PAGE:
5. Changes in Health Care Delivery Models
    Speaker: Jeanne Dennis, MSW, Senior VP, Visiting Nurse Service of NY Hospice and Palliative Care NYC
    You are faced with a growing demand for expensive and acute care and, simultaneously, a shortage of key health care professionals to deliver that care in your hospital system, clinic, or health plan. How can you lead while making changes in how quality care is delivered?
  6. Changes in Workforce Preparation Demands
    Speaker: Sandi Vito, Director, 1199 SEIU Training and Upgrading Fund and the Greater New York Education Fund
    Call it degree or credential “creep”, requirements for public health professionals/personnel are going up, up up: professions want more years of professional preparation and training, and they want more credentials. How do you lead in an organization or develop an effective workforce when the profession keeps changing the rules?
  7. Changes in Core Values
    Speaker: Lara Emmanuel, Residence Manager, On Your Mark (Developmental Disabilities/Autism)
    In the effort to improve public health, you notice that recently more value is placed on strategies that achieve more change faster (policy and environment change) and that seems to be at odds with another time-honored public health value: that people should be treated with dignity and respect. How do you lead in public health if and when its core values seem to be changing?
  8. Changes in Funding Streams
    Speakers: Hildy J. Dillon, MPH, Senior VP, Patient Services, Leukemia & Lymphoma Society; Michele Disken Greco, Regional Director, Public Policy & Advocacy at Arthritis Foundation, Inc., Northeast Region
    The sources of funding for your programs have changed and this requires a shift in how you lead your organization in doing its business/achieving its mission. How do you lead during the potential turmoil of identifying new revenue sources and courting new financial supporters whose culture, values, priorities may differ from those of former funders?
  9. Challenges of Shrinking Budgets
    Speaker: Daniel O’Connell, Deputy Director, HIV, STI, HCV Prevention and Epidemiology, NYS Department of Health
    With less and less money and fewer and fewer resources, leadership becomes more challenging than ever…or does it? How do you successfully lead community and public health projects, initiatives, and campaigns on a shoe-string given the stress your followers feel doing more with less?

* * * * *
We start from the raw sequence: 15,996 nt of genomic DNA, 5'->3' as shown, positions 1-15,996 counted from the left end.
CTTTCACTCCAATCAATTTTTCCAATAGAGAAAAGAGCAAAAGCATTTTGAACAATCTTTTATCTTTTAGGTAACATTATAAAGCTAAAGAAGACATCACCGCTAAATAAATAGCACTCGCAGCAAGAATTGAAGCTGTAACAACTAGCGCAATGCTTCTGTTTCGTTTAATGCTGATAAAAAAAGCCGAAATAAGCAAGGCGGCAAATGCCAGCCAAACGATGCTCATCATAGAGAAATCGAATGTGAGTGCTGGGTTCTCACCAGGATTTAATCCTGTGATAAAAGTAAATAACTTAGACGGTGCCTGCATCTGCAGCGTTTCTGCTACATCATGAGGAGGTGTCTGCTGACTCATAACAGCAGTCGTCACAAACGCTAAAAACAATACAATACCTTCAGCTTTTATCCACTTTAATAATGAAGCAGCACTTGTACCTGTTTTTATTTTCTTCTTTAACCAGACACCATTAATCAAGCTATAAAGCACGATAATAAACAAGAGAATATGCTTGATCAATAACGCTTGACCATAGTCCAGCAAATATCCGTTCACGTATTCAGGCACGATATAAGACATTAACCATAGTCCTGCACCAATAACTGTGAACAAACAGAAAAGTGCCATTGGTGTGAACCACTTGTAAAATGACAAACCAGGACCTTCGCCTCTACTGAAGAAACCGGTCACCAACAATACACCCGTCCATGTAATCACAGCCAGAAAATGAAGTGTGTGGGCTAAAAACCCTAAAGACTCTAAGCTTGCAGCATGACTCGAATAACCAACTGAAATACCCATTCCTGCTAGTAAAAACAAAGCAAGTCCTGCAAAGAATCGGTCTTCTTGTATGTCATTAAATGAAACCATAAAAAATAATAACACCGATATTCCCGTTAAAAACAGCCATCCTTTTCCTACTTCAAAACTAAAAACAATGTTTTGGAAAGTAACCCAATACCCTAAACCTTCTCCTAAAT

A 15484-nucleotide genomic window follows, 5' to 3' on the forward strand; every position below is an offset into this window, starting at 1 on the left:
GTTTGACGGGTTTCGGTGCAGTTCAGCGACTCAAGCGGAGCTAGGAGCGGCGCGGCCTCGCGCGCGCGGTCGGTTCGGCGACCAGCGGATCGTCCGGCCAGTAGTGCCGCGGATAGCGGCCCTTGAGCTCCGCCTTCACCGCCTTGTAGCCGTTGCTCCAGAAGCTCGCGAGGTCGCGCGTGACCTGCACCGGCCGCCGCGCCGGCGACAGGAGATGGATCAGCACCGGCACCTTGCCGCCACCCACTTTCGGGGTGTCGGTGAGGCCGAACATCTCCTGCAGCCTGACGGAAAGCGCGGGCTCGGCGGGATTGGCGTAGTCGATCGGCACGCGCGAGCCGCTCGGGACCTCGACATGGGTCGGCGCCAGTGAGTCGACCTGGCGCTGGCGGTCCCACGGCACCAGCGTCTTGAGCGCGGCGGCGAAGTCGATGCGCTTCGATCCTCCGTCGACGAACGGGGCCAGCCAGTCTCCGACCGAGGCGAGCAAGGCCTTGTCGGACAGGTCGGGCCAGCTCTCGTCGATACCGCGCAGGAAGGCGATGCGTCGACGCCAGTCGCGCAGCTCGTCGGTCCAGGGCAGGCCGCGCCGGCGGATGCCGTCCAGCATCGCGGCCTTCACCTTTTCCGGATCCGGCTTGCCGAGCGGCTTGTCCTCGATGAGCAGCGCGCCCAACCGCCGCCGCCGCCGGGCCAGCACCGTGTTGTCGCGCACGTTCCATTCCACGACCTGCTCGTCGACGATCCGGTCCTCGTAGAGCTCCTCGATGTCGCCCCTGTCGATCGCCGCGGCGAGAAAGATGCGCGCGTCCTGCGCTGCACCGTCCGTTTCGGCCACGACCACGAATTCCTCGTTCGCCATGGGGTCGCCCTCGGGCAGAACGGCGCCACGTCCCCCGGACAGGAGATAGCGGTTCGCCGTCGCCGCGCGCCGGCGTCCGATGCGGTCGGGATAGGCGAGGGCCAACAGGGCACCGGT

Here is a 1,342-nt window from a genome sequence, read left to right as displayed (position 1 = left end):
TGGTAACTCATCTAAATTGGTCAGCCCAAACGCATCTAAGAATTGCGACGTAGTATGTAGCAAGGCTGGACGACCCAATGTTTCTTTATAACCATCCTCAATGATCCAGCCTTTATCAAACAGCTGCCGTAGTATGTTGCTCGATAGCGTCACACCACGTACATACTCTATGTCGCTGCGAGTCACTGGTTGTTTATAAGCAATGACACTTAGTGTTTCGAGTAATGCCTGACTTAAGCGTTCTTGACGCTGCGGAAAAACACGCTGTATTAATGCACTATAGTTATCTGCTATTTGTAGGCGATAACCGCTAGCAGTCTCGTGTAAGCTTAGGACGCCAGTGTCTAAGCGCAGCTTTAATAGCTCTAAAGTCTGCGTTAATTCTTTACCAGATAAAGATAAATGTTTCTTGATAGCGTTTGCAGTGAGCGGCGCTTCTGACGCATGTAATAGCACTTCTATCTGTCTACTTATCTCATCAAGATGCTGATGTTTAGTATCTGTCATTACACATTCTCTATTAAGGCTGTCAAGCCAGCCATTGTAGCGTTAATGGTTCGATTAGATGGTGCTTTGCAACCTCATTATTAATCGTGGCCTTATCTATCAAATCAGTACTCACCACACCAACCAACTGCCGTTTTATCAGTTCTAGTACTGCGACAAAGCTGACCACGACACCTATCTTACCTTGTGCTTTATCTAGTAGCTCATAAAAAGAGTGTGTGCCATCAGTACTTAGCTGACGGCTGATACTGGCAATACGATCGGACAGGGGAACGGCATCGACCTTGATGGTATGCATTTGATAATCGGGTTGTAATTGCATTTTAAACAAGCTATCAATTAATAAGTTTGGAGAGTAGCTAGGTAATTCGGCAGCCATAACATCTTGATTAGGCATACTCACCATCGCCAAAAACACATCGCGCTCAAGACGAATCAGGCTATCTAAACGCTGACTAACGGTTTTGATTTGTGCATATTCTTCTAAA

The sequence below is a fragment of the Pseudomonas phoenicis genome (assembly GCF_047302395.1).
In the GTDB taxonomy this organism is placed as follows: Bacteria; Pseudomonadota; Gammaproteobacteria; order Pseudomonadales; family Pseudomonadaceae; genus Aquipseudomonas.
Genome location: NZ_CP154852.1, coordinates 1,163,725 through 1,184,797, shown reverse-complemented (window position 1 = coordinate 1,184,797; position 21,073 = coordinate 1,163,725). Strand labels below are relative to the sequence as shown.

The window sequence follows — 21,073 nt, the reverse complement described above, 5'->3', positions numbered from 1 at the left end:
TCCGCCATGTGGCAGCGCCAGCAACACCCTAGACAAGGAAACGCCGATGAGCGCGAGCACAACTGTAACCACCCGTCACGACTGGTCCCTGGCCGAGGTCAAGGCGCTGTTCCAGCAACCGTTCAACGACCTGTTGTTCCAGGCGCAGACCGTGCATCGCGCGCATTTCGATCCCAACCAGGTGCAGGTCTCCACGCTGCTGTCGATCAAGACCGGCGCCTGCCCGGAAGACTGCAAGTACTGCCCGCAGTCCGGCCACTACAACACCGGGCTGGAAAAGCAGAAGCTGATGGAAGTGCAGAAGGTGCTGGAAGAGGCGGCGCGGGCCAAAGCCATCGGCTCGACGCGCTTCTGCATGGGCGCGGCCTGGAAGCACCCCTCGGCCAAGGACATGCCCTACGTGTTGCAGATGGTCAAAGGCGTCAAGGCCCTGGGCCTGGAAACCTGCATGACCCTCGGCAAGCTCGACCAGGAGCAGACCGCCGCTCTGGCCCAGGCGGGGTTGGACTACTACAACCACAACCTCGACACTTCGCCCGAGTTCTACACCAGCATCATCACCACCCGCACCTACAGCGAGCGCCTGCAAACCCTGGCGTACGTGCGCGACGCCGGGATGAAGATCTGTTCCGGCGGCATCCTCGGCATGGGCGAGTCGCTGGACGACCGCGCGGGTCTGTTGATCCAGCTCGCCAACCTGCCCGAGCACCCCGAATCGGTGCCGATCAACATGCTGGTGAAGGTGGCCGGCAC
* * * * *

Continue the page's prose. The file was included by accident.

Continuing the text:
10. Changes in Policies
    Speakers: Dana Czuczka, Sr. VP, Planned Parenthood, NYC; Lois Uttley, Director, MergerWatch Project/Raising Women’s Voices
    A city, state or federal policy that has made your work possible is under attack and seriously jeopardizes the future of your organization. Or, a policy that has stood in the way of you achieving your public health mission has been successfully defeated. The tables are turned. How do you successfully lead your group or organization through either of these situations?
  11. Changes in Technologies
    Speaker: Jack Powers, Chairman, Advisory Council for Career & Technical Education, NYC Dept. of Education
    Lately, it seems as if new medical, communication, marketing, educational and other technologies become available to health professionals every day! How does innovative technology enhance or inhibit how you lead and who gets to lead?
  12. Changes in Priorities
    Speaker: Nancy D. Miller, LMSW, Executive Director, VISIONS/Services for the Blind and Visually Impaired
    For financial, political, social, health, or other reasons, your organization’s agenda has changed – previous priorities have to be put on the back burner and other issues must be given priority. How do you lead during a time when the cause that perhaps led to the formation of your group is “bumped” by a new or secondary issue or goal?


This is one workshop that covers two topics: How to support a leader, and How to take care of yourself while supporting a leader. The session is facilitated by both a skilled and experienced organizational development/effective team building trainer/specialist and a key staff member with years of experience working with people with leadership titles and people with followers.

Topics to be discussed include:

  • Identifying the leader
  • Deciding about partnering with the leader
  • Building/fostering mutual trust
  • Sustaining the relationship
  • Taking care of yourself


“The U.S. government has a new head nerd. President Barack Obama on Friday named Todd Park the new U.S. chief technology officer,” the White House announced in a blog post.

Park formerly served as the CTO of the U.S. Department of Health and Human Services–a position he held for nearly three years. In his previous role, Park headed up a number of initiatives, including the creation of, “the first website to provide consumers with a comprehensive inventory of public and private health insurance plans available across the nation by zip code,” the White House said.

In his new position, he will be charged with the “important task of applying the newest technology and latest advances to make the federal government work better for the American people.”

Are you ready to lead the way in responding to this new opportunity? Do you want to be the one to carry this mission and vision into your own organization, coalition, city, or state?

Enjoy and be inspired by his presentation on how to liberate, use, and market the availability of health data. This is a presentation you don’t want to miss.